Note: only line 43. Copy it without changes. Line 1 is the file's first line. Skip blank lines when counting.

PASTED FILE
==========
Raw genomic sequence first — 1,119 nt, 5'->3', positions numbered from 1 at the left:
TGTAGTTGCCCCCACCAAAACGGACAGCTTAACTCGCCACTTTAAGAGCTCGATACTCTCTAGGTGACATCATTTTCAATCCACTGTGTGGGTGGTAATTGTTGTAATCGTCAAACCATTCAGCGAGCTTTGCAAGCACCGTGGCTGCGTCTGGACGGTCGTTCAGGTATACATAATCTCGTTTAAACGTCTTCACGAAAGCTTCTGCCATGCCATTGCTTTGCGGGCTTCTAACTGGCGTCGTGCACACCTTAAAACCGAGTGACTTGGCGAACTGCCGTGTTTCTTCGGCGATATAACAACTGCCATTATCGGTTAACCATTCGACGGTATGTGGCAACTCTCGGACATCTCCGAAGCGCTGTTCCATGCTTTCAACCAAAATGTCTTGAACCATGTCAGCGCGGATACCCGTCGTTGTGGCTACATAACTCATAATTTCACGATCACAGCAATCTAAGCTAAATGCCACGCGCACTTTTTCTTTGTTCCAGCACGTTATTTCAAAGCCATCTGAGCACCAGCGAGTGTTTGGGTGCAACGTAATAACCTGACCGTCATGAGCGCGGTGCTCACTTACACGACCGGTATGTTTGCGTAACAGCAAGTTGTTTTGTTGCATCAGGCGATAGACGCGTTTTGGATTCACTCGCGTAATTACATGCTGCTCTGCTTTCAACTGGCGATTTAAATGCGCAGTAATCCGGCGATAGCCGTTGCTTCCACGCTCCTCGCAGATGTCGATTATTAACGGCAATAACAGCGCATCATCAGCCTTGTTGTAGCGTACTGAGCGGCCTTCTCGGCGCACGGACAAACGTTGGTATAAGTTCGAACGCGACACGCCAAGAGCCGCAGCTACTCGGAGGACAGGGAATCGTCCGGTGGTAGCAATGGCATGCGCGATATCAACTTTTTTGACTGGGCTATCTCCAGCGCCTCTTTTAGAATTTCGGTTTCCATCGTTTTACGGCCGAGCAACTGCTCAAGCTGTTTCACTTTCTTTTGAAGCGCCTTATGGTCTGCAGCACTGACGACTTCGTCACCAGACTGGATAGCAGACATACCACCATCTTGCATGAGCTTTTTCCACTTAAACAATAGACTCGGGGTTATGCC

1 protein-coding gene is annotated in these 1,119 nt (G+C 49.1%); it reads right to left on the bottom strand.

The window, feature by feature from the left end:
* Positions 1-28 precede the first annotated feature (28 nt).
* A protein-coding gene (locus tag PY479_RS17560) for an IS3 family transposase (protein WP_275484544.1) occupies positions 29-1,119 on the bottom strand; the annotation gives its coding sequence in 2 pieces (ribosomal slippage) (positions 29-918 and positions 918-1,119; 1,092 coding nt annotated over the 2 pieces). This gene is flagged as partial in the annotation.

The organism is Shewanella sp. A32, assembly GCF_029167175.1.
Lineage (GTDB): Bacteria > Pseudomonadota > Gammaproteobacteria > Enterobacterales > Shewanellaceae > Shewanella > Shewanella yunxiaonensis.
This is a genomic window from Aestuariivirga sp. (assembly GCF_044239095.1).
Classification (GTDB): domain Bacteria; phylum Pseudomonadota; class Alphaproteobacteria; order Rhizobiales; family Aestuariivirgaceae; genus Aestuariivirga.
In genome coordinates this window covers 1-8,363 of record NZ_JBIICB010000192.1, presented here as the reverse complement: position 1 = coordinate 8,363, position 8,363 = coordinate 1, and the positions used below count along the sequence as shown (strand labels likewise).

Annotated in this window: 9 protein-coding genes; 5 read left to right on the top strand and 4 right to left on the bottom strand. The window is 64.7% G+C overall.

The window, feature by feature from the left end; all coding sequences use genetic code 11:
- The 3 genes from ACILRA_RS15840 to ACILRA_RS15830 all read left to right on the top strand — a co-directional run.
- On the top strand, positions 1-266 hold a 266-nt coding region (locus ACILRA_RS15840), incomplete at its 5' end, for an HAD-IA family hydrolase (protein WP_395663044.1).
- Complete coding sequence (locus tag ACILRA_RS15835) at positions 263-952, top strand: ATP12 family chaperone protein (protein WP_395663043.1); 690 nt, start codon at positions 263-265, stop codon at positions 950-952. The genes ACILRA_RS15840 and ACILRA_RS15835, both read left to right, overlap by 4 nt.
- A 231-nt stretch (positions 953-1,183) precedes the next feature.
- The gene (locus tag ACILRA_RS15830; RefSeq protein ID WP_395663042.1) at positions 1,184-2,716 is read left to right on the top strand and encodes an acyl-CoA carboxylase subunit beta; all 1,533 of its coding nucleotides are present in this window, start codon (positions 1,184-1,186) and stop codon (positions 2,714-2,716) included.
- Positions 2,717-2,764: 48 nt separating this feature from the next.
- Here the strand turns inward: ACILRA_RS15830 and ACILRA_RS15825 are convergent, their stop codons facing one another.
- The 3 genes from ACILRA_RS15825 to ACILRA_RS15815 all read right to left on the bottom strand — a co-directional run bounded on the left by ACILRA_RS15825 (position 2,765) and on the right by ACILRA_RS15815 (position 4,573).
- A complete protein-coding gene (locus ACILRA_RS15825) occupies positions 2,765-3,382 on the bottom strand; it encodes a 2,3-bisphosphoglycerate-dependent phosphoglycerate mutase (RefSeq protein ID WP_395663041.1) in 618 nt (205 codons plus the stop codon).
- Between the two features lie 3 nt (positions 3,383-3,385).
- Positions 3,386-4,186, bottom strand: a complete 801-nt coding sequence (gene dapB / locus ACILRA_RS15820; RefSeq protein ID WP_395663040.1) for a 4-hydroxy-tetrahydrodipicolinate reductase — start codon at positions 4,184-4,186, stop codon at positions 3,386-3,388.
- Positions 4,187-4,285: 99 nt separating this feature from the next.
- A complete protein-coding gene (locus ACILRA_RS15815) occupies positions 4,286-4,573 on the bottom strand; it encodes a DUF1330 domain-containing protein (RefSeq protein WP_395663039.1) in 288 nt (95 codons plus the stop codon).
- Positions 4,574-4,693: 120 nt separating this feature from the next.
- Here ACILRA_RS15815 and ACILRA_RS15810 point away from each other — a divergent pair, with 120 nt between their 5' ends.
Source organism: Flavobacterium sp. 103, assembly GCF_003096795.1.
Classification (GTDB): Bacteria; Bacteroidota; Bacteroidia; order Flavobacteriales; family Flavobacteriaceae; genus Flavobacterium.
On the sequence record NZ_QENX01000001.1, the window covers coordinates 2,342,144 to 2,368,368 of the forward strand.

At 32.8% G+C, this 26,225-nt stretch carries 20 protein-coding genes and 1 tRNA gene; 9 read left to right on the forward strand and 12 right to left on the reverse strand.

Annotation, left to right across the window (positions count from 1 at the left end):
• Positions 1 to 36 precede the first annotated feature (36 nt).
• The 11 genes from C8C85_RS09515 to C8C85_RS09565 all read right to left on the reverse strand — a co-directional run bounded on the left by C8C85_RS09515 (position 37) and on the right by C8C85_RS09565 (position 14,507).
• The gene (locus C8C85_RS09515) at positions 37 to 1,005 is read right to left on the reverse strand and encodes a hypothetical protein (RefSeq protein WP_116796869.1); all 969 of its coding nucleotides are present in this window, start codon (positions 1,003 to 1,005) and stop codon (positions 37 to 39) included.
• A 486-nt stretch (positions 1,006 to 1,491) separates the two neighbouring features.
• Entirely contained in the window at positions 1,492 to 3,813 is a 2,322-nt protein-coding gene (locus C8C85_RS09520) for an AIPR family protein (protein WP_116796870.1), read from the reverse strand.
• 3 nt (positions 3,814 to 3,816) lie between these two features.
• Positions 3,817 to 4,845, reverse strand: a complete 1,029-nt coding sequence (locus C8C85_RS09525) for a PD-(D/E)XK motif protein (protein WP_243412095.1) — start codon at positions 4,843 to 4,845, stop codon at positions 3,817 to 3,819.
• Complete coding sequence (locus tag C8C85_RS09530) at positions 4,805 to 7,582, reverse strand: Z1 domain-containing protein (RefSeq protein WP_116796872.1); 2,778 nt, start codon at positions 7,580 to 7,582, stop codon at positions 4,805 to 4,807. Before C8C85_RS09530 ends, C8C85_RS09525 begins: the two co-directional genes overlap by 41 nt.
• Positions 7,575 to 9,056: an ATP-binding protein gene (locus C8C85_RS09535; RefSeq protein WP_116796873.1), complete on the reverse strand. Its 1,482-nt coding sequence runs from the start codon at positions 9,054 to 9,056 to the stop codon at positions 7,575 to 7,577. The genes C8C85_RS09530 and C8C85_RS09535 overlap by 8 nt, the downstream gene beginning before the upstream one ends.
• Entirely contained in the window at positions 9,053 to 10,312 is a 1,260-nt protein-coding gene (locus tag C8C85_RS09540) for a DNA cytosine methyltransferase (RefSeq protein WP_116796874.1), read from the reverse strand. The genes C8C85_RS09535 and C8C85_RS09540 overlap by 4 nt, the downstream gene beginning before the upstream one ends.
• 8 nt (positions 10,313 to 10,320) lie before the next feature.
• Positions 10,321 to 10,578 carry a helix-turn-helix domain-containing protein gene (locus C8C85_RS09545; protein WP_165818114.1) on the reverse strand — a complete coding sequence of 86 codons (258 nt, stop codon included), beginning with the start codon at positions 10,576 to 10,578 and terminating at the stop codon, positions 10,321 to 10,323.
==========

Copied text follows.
• Entirely contained in the window at positions 9,053 to 10,312 is a 1,260-nt protein-coding gene (locus tag C8C85_RS09540) for a DNA cytosine methyltransferase (RefSeq protein WP_116796874.1), read from the reverse strand. The genes C8C85_RS09535 and C8C85_RS09540 overlap by 4 nt, the downstream gene beginning before the upstream one ends.